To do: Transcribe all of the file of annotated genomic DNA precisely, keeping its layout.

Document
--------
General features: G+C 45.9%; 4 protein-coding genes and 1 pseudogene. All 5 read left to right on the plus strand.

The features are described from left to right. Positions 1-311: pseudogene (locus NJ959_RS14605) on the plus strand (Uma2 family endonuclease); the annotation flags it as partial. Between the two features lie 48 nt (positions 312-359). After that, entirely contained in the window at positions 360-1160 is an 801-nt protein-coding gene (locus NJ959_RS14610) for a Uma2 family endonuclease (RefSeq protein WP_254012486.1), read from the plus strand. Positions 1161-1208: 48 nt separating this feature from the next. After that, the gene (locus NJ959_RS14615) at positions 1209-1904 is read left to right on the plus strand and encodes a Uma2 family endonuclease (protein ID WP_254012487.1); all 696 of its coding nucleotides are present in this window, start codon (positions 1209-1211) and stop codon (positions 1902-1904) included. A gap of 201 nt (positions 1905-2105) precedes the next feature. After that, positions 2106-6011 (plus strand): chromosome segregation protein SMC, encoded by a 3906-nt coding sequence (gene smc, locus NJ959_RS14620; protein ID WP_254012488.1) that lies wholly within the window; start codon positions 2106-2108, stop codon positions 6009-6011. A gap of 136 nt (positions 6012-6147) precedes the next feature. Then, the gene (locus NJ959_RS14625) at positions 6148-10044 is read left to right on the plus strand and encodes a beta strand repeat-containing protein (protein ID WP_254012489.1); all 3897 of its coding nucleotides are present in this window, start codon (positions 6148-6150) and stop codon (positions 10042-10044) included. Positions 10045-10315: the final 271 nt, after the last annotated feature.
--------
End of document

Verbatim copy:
General features: G+C 45.9%; 4 protein-coding genes and 1 pseudogene. All 5 read left to right on the plus strand.

The features are described from left to right. Positions 1-311: pseudogene (locus NJ959_RS14605) on the plus strand (Uma2 family endonuclease); the annotation flags it as partial. Between the two features lie 48 nt (positions 312-359). After that, entirely contained in the window at positions 360-1160 is an 801-nt protein-coding gene (locus NJ959_RS14610) for a Uma2 family endonuclease (RefSeq protein WP_254012486.1), read from the plus strand. Positions 1161-1208: 48 nt separating this feature from the next. After that, the gene (locus NJ959_RS14615) at positions 1209-1904 is read left to right on the plus strand and encodes a Uma2 family endonuclease (protein ID WP_254012487.1); all 696 of its coding nucleotides are present in this window, start codon (positions 1209-1211) and stop codon (positions 1902-1904) included. A gap of 201 nt (positions 1905-2105) precedes the next feature. After that, positions 2106-6011 (plus strand): chromosome segregation protein SMC, encoded by a 3906-nt coding sequence (gene smc, locus NJ959_RS14620; protein ID WP_254012488.1) that lies wholly within the window; start codon positions 2106-2108, stop codon positions 6009-6011. A gap of 136 nt (positions 6012-6147) precedes the next feature. Then, the gene (locus NJ959_RS14625) at positions 6148-10044 is read left to right on the plus strand and encodes a beta strand repeat-containing protein (protein ID WP_254012489.1); all 3897 of its coding nucleotides are present in this window, start codon (positions 6148-6150) and stop codon (positions 10042-10044) included. Positions 10045-10315: the final 271 nt, after the last annotated feature.